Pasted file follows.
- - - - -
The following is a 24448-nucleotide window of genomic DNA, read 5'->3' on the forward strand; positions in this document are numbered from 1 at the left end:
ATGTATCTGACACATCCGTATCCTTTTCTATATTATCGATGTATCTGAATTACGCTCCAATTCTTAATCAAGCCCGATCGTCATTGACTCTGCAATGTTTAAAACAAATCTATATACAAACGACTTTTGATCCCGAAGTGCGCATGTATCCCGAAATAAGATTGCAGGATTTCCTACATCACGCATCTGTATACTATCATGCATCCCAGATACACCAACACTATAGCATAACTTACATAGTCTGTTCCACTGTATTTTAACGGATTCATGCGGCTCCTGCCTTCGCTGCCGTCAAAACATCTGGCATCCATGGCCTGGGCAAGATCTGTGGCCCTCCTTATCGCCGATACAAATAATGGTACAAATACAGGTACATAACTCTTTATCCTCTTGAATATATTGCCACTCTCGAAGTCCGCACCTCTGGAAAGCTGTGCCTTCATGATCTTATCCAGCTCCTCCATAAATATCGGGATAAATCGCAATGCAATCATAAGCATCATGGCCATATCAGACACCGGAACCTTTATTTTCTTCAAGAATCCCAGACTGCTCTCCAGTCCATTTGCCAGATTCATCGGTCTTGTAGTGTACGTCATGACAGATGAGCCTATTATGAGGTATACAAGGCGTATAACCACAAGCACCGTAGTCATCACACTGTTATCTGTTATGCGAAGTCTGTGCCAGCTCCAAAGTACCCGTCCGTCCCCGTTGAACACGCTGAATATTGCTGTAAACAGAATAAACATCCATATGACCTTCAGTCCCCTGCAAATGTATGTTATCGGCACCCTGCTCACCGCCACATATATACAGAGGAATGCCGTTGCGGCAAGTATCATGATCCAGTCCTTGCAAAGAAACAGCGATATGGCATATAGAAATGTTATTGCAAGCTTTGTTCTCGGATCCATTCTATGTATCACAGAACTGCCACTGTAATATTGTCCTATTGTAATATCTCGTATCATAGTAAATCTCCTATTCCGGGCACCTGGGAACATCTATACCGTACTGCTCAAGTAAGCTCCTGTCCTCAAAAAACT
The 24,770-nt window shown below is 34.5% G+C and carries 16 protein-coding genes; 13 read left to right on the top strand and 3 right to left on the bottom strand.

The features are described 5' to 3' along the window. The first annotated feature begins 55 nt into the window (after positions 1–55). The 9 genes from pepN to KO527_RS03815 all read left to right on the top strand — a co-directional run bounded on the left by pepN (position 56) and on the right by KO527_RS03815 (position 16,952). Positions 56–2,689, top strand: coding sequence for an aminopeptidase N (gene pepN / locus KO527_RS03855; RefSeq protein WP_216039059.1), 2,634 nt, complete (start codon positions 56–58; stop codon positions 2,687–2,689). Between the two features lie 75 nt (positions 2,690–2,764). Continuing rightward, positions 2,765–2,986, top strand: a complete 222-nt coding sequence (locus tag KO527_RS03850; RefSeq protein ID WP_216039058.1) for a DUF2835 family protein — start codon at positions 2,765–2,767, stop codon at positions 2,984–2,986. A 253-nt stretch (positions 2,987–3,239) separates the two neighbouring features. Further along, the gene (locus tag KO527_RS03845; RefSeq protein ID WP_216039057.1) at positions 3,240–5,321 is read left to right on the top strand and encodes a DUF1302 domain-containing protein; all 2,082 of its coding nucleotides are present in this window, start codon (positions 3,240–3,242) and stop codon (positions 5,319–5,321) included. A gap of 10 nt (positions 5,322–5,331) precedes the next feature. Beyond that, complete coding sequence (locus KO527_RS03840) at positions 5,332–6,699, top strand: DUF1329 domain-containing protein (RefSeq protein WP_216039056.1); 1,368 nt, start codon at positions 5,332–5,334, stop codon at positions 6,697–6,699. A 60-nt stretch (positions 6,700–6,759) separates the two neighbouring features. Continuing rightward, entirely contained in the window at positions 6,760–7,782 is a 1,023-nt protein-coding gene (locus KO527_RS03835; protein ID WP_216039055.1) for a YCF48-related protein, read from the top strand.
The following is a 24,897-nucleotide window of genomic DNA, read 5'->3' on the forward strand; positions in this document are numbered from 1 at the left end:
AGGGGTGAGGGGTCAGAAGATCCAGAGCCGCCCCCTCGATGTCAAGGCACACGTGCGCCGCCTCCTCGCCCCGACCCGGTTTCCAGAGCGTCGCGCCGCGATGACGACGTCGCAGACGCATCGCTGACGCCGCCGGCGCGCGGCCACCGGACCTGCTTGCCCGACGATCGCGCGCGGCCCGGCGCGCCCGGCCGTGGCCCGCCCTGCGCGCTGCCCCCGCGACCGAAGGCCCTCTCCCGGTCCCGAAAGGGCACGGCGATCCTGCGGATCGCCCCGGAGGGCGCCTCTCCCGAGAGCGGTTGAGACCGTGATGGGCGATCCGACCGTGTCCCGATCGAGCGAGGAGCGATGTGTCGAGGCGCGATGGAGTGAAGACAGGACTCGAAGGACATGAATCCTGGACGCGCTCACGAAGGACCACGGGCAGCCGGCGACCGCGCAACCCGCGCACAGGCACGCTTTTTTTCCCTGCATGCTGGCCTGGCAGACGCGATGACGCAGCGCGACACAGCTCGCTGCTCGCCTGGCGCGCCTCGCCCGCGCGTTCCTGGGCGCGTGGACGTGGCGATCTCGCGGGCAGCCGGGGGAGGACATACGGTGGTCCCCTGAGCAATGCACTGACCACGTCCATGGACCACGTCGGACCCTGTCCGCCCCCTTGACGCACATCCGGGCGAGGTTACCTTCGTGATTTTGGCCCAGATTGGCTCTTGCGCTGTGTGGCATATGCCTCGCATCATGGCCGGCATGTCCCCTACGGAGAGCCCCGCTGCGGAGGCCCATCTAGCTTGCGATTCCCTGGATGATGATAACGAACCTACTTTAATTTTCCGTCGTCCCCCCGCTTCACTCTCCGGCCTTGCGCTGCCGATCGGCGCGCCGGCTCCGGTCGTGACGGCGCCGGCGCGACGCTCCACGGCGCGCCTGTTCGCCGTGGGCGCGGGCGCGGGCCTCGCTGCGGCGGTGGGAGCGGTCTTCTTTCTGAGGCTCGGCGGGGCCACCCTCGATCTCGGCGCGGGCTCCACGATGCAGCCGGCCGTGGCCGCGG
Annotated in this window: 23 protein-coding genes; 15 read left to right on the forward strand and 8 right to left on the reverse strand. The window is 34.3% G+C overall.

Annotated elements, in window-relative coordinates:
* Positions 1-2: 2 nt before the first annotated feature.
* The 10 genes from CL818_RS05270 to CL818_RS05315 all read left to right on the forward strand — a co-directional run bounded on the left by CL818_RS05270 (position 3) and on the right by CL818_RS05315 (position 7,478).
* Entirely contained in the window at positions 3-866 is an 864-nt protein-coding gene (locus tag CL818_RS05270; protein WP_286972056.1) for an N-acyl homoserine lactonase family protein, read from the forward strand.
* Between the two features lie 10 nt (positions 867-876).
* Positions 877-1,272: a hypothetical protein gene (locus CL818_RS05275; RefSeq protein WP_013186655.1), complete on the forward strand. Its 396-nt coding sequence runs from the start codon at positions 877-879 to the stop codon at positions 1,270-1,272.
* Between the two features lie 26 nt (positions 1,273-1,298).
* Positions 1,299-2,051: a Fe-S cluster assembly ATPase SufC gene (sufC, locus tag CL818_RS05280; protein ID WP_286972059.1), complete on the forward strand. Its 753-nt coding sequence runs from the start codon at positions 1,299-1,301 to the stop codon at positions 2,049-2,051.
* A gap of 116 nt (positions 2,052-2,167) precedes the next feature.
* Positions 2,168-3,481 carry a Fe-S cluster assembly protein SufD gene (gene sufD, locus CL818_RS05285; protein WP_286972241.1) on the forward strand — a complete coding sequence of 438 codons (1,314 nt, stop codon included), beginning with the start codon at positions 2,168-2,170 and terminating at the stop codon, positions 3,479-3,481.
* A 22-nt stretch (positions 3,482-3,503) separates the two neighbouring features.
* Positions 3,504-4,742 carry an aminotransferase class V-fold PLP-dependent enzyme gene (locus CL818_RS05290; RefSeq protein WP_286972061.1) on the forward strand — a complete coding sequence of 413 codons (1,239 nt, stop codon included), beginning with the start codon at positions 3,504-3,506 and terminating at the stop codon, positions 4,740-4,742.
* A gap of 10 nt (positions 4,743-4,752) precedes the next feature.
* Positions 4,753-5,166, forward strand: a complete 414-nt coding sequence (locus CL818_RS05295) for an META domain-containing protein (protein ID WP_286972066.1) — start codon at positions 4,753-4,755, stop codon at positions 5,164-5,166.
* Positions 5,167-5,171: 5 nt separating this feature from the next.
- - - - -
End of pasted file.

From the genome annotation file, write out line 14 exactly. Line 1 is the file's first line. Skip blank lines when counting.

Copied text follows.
* Between the two features lie 26 nt (positions 1,273-1,298).